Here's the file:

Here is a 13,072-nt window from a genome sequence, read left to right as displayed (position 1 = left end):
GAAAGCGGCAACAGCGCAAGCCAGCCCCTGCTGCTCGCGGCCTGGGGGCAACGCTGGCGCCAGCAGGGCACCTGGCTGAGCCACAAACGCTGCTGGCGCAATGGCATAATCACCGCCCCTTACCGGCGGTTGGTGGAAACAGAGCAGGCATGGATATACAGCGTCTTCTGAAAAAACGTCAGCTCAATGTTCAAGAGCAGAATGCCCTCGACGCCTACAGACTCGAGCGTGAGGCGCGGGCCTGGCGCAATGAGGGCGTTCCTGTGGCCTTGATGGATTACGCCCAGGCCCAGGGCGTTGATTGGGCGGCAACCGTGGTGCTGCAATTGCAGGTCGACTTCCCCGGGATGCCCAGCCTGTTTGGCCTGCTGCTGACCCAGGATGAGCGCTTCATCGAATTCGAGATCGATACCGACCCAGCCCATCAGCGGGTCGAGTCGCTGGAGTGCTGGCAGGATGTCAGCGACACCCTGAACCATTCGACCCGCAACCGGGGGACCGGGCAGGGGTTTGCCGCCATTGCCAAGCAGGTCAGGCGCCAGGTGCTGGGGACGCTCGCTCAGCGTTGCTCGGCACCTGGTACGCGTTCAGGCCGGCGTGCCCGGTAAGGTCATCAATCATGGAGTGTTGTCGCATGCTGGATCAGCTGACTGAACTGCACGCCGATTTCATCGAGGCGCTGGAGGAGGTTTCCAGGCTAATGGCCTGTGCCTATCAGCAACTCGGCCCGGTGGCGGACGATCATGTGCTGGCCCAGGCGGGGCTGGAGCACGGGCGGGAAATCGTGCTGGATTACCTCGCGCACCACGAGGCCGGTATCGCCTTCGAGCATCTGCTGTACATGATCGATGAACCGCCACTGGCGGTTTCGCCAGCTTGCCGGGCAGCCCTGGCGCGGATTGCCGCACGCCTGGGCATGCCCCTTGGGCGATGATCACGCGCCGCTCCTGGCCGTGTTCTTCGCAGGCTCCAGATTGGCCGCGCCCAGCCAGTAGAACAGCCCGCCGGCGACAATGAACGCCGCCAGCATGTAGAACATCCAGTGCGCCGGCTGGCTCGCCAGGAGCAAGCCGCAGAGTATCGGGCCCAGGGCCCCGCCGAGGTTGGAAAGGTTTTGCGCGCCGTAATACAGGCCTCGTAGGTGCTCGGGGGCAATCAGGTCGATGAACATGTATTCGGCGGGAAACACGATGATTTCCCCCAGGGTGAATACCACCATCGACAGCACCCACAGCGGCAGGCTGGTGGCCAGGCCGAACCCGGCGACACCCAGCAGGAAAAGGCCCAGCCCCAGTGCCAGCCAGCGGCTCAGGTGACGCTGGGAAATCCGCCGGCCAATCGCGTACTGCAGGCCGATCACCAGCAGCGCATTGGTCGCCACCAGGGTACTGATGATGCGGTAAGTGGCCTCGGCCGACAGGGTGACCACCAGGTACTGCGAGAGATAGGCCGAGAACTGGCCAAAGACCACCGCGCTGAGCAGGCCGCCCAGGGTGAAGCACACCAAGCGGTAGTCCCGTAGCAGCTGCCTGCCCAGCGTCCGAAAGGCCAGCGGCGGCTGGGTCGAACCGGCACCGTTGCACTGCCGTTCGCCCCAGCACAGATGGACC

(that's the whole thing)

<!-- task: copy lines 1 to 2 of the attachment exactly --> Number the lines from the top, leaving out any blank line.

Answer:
Here is a 13,072-nt window from a genome sequence, read left to right as displayed (position 1 = left end):
GAAAGCGGCAACAGCGCAAGCCAGCCCCTGCTGCTCGCGGCCTGGGGGCAACGCTGGCGCCAGCAGGGCACCTGGCTGAGCCACAAACGCTGCTGGCGCAATGGCATAATCACCGCCCCTTACCGGCGGTTGGTGGAAACAGAGCAGGCATGGATATACAGCGTCTTCTGAAAAAACGTCAGCTCAATGTTCAAGAGCAGAATGCCCTCGACGCCTACAGACTCGAGCGTGAGGCGCGGGCCTGGCGCAATGAGGGCGTTCCTGTGGCCTTGATGGATTACGCCCAGGCCCAGGGCGTTGATTGGGCGGCAACCGTGGTGCTGCAATTGCAGGTCGACTTCCCCGGGATGCCCAGCCTGTTTGGCCTGCTGCTGACCCAGGATGAGCGCTTCATCGAATTCGAGATCGATACCGACCCAGCCCATCAGCGGGTCGAGTCGCTGGAGTGCTGGCAGGATGTCAGCGACACCCTGAACCATTCGACCCGCAACCGGGGGACCGGGCAGGGGTTTGCCGCCATTGCCAAGCAGGTCAGGCGCCAGGTGCTGGGGACGCTCGCTCAGCGTTGCTCGGCACCTGGTACGCGTTCAGGCCGGCGTGCCCGGTAAGGTCATCAATCATGGAGTGTTGTCGCATGCTGGATCAGCTGACTGAACTGCACGCCGATTTCATCGAGGCGCTGGAGGAGGTTTCCAGGCTAATGGCCTGTGCCTATCAGCAACTCGGCCCGGTGGCGGACGATCATGTGCTGGCCCAGGCGGGGCTGGAGCACGGGCGGGAAATCGTGCTGGATTACCTCGCGCACCACGAGGCCGGTATCGCCTTCGAGCATCTGCTGTACATGATCGATGAACCGCCACTGGCGGTTTCGCCAGCTTGCCGGGCAGCCCTGGCGCGGATTGCCGCACGCCTGGGCATGCCCCTTGGGCGATGATCACGCGCCGCTCCTGGCCGTGTTCTTCGCAGGCTCCAGATTGGCCGCGCCCAGCCAGTAGAACAGCCCGCCGGCGACAATGAACGCCGCCAGCATGTAGAACATCCAGTGCGCCGGCTGGCTCGCCAGGAGCAAGCCGCAGAGTATCGGGCCCAGGGCCCCGCCGAGGTTGGAAAGGTTTTGCGCGCCGTAATACAGGCCTCGTAGGTGCTCGGGGGCAATCAGGTCGATGAACATGTATTCGGCGGGAAACACGATGATTTCCCCCAGGGTGAATACCACCATCGACAGCACCCACAGCGGCAGGCTGGTGGCCAGGCCGAACCCGGCGACACCCAGCAGGAAAAGGCCCAGCCCCAGTGCCAGCCAGCGGCTCAGGTGACGCTGGGAAATCCGCCGGCCAATCGCGTACTGCAGGCCGATCACCAGCAGCGCATTGGTCGCCACCAGGGTACTGATGATGCGGTAAGTGGCCTCGGCCGACAGGGTGACCACCAGGTACTGCGAGAGATAGGCCGAGAACTGGCCAAAGACCACCGCGCTGAGCAGGCCGCCCAGGGTGAAGCACACCAAGCGGTAGTCCCGTAGCAGCTGCCTGCCCAGCGTCCGAAAGGCCAGCGGCGGCTGGGTCGAACCGGCACCGTTGCACTGCCGTTCGCCCCAGCACAGATGGACC